Interestingly in 1951 in preparation for the move to a new building, Mrs. Tillotson asked the trustees to act upon a number of books which were “too worn or too old as to print and style, or too obsolete to be serviceable.” In spite of a lack of space those books were placed in a “storage room”. Some were replaced due to their need by students. The 1952 Town report indicates that “The collection of books which were formerly in the Sheldon Springs Library have been added to the Library in Sheldon Village.” effectively closing all satellite libraries.

Mrs. Tillotson continued to serve as library until 1965, a period of 25 years and upon her retirement Lena Stephenson again became librarian. Mrs. Stephenson resigned on April 1, 1968 passing the position on to Bertha Carpenter.
Bertha Carpenter continued as librarian from April 1, 1968 until her resignation on October 1, 1971.

Bertha Carpenter
August 1971
Richford Gazette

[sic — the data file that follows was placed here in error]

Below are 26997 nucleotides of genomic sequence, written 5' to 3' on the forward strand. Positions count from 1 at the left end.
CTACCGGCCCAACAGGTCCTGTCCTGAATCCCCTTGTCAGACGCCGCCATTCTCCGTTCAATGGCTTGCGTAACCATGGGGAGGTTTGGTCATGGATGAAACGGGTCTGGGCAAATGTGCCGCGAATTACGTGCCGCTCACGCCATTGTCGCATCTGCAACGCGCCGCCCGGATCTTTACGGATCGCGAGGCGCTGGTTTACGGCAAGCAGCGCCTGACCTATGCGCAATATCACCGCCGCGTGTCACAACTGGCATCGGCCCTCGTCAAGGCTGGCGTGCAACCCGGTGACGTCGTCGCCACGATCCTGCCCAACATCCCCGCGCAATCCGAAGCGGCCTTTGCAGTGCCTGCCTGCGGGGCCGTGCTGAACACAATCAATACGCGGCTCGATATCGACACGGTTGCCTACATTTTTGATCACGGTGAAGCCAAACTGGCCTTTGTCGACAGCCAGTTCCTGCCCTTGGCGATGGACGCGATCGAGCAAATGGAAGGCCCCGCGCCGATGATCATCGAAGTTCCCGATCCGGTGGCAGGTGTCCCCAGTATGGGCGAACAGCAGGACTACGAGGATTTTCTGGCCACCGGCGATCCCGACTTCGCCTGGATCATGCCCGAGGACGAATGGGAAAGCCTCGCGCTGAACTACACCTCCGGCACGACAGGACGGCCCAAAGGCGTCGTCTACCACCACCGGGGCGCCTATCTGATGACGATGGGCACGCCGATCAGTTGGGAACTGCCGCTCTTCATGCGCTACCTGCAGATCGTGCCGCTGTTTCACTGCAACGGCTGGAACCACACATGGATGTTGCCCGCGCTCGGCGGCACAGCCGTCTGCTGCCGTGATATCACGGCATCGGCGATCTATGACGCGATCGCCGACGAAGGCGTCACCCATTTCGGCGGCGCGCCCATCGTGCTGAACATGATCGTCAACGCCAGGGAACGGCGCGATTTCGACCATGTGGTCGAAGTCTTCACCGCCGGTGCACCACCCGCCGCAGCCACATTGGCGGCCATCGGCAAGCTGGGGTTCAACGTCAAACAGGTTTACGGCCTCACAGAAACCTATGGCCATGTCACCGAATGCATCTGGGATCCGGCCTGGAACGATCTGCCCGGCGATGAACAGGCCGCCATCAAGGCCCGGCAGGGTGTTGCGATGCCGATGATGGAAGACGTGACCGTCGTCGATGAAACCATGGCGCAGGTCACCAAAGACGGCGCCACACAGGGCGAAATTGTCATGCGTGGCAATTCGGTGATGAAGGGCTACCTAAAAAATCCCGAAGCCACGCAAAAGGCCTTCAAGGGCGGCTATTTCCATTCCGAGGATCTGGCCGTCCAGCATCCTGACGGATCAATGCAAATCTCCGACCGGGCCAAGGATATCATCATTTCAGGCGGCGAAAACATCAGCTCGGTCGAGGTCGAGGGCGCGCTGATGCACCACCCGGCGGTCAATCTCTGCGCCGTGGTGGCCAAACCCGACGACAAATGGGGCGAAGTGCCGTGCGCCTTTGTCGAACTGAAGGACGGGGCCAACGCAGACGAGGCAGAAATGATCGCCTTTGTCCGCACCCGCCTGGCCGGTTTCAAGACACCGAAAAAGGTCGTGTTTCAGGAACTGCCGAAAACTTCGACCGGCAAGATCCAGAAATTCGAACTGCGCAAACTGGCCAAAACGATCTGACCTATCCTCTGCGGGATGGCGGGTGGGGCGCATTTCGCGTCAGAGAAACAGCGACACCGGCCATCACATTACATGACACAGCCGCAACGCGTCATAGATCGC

The 1968 Town Report carries the following comments: “During the past year much progress has been made in making our Library a better one. Our Librarian, Mrs. Lena Stephenson, asked for a leave of absence owning to the illness of Mr. Stephenson. On April 1st Mrs. Stephenson presented her resignation, and Miss Bertha Carpenter was hired to serve as librarian. Owing to the extremely high cost of books only 57 were purchased this year with the $120.00 interest from the Northrop Fund. Several fine books and magazines were given by Rev. Raymond Provost, Mrs. Herman Gareis of Enosburg Falls, Mrs. Roland Herman and Miss Isabel Tubbs of Saugerties, N.Y., Mrs. William Forges of New Bedford, Mass, Mrs. Walter Peno, Mrs. Elwyn Davies, Miss Bertha Carpenter, Mr. and Mrs. Gordon Lumhan and Mrs Joseph Brier. Haswell Lodge No. 39, F. & A. M. has presented "Vermont Life Book of Nature in memory of Harold P. Maresh. Carlisle Chapter No *, Order Eastern Star, also presented a book "Vermont Year Round Cook Book" in memory of Harold P and Mildred F Marsh. A framed picture of Johathan and Deborah Northrop has been presented to the Library by Mrs. Consuelo Northrop Bailey. During the past year 3,381 books were circulated. Much work has been done in cataloguing the books, sorting out those old and beyond repair, this making more room for the new books. Because of the increased cost of books the Library Trustees feel that we need to ask the taxpayers for a slight increase in money for purchase of books. Teresa Soule, Secretary”